Russia may restrict import of Western cars, clothes in new sanctions tit-for-tat
There are many sellers of non-agricultural goods in the West who are heavily dependent on the Russian market, the official said.
“That is true of car imports, for example, first of all used ones, that is true of certain types of consumer goods, which we are able to produce ourselves. Not all of them, but certain types of clothes,” Belousov said at the Samara Economic Forum on Thursday.
The Ministry of Economic Development has already prepared a list of goods the import of which could be restricted, the official said, adding that the retaliatory sanctions have to be such as not to harm but to support Russian producers and consumers.
On Friday, the EU put into effect a new package of sanctions against Russia, with a wide range of arms producers, energy companies and banks targeted, including the manufacturer of the world-renowned Kalashnikov rifles and oil major Rosneft.
Impact on blacklisted industries?
The EU has restricted Russian arms producers as well as major energy companies Rosneft, Transneft, and Gazprom Neft from raising long-term debt on European capital markets.
That will have no serious impact on Russian arms exports, a senior official at the sanctioned state-owned high-tech corporation Rostec said Friday, according to Itar-Tass.
Experts believe the measures are unlikely have a short-term effect on the sanctioned industries.
“The capital market is well-developed and you can attract resources in different regions of the world,” RIA Novosti quoted Dmitry Baranov, a senior analyst at asset management company Finam Management, as saying.
An hour after the publication of the new EU sanctions list, the market reaction was quite restrained, with shares of energy firms Rosneft, Transneft and LUKoil even showing a 0.3 percent growth. By the end of the trading session Transneft added 1.83 percent, Rosneft grew 1.39 percent and Gazprom Neft went up 1.8 percent.
The EU has also halted services Russia needs to extract oil and gas in the Arctic, deep sea, and shale extraction projects.
Restrictions on developing oil and gas extraction in the Arctic could for the next 10-15 years be compensated for by onland projects in Siberia, according to Ivan Kapitonov, of the Russian Academy of the National Economy and Public Administration.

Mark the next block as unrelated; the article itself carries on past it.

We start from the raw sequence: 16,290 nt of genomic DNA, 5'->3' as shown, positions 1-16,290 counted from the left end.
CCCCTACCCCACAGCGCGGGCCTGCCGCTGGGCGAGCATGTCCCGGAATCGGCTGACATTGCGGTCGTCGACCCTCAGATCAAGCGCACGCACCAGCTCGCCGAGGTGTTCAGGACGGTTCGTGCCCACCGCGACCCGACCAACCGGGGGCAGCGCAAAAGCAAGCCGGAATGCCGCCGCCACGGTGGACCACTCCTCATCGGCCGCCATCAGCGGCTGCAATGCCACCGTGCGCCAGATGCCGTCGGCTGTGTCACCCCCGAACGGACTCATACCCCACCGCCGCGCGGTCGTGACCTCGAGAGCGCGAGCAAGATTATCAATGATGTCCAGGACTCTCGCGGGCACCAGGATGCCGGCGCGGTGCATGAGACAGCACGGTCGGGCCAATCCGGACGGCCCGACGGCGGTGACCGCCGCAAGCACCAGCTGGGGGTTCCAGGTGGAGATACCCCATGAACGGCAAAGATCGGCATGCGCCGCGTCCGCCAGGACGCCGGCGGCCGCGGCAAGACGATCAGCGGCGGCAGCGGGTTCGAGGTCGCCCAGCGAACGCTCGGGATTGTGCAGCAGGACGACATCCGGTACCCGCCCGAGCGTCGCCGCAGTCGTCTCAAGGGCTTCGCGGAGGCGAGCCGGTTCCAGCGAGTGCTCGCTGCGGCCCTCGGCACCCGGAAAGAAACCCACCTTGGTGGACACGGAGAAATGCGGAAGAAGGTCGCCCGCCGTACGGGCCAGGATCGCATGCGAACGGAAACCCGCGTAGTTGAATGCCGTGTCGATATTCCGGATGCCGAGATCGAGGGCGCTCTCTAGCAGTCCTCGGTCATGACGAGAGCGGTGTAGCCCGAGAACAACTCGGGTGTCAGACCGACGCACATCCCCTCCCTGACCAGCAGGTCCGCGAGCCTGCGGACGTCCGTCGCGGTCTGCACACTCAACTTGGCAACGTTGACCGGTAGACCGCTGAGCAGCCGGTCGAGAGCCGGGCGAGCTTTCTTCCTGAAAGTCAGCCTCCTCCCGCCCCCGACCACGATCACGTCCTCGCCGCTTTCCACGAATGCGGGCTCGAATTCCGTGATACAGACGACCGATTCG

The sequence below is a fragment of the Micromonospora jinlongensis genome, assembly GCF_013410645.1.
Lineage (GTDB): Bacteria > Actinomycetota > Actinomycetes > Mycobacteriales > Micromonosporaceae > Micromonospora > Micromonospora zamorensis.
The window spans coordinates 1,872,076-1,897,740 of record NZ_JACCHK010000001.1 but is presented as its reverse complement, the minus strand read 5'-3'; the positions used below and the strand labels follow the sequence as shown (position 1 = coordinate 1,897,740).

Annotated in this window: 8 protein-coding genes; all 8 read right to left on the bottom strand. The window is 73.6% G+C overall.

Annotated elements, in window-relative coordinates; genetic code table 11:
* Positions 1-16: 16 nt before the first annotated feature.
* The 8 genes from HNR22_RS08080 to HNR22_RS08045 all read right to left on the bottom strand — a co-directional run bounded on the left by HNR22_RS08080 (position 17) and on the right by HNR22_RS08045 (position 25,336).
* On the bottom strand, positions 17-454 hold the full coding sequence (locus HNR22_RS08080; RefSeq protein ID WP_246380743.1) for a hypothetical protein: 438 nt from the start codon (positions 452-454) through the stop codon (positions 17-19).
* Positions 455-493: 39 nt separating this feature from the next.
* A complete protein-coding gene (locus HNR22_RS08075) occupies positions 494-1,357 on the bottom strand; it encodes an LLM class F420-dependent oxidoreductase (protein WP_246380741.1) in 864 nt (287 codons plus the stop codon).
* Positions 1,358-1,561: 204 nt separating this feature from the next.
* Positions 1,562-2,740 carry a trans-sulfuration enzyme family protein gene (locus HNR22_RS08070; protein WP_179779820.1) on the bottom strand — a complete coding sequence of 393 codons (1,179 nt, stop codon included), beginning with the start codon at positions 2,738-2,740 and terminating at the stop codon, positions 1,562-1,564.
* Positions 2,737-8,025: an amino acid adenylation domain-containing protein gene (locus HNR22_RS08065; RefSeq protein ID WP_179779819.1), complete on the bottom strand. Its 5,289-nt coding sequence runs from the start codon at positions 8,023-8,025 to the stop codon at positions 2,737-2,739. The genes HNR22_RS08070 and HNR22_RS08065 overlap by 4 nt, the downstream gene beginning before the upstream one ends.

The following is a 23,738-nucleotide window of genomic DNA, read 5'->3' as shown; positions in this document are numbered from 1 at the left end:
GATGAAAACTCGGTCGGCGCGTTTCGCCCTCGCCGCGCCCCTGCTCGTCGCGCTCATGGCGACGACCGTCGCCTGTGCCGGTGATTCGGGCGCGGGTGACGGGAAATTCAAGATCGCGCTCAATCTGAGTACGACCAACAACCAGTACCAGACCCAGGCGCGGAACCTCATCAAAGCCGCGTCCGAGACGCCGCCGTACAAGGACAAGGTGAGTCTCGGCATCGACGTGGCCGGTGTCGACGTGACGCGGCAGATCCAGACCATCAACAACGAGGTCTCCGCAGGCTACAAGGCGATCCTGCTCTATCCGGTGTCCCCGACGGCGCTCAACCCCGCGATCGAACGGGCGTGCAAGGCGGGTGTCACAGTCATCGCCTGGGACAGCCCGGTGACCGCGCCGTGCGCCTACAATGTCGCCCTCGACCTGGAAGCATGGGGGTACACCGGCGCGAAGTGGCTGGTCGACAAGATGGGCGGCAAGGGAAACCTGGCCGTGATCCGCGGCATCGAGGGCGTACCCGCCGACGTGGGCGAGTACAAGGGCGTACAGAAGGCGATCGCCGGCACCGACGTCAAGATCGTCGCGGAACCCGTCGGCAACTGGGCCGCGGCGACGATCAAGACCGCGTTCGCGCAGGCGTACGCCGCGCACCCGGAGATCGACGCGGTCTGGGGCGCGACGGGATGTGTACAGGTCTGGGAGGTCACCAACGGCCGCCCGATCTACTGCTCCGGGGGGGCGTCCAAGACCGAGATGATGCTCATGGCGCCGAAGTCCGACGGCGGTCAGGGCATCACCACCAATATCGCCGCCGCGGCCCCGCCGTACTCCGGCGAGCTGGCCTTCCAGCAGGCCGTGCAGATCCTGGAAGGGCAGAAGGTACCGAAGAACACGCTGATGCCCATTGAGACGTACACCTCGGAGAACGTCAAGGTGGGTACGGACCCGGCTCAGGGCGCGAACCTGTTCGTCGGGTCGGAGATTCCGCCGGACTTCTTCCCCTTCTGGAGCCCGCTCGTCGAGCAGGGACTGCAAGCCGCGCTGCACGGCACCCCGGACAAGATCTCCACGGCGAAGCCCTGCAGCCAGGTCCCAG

Besides, according to the document on sanctions, they will not affect “the execution of an obligation arising from a contract or a framework agreement concluded before 12 September 2014”. That means, for example, that the existing projects of Rosneft and ExxonMobil in the Arctic cannot be put on hold.
However, in the long run, the sanctions could hurt the industry, believes Grigory Birg, an Investcafe analyst, who says Rosneft is the most vulnerable as it has a lot of joint projects with Western companies financing initial expenses of geological exploration.
“That’s why potentially limitations on access to capital markets and the necessary technologies are capable of primarily hitting Rosneft,” Birg told RIA Novosti.
European recovery at risk
It’s not only the Russian companies and analysts that are assessing the damage already done and possible future damage from the “sanctions war.” Both the Russian and European economies are going to suffer, according to Politics First's editor Marcus Papadopoulos.
“Europe is starting to show signs of coming out of the recession,” he told RT. “These sanctions, should Russia place them back, which Russia has every right to do, it’s tit for tat, could have an adverse effect on that recovery for Europe.”
The first round of “retaliatory” sanctions was introduced by Russia on August 7. Moscow banned the import of agricultural products from the European Union, the United States, Canada, Australia and Norway.
A month later an internal EU document, obtained by Reuters, estimated that the food embargo could cost the European Union €5 billion ($6.6 billion) a year.
Germany, Poland and the Netherlands are the top three food suppliers hit hardest by the Russian sanctions. The EU promised compensations for the affected farmers, but the amount of submitted claims for aid appears to be several times higher than EU’s annual trade with Russia.
The European Commission has been forced to suspend its aid.
Businesses in Germany, the EU’s largest economy, have already felt the brunt of the tit-for-tat sanctions.
The German Chambers of Commerce (DIHK) surveyed 300 companies doing business with Russia and a third of them reported their turnover declining by up to 50 percent, according to Reuters. Medium and small-sized businesses are said to be hit the hardest.
“Sanctions threaten to either kill our business or hamper our future development, because we can’t operate as usual. The software industry is particularly sensitive to the lack of trust they cause,” CEO of Dresden-based software developer Robotron, Ulf Heinemann, told RT.
Last year Germany made €36 billion doing business with Russia. Around 6,200 companies were involved, 10 percent of German exporters. About 300,000 jobs in Germany depend on trade with Russia.
The German economy shrank by 0.2 percent in the second quarter of 2014 after it demonstrated a 0.7 percent growth in the first three months of the year.
The German Finance Ministry explained in a report that it was “likely to have been related to the effect of sanctions and negative effects on confidence due to the Ukraine crisis."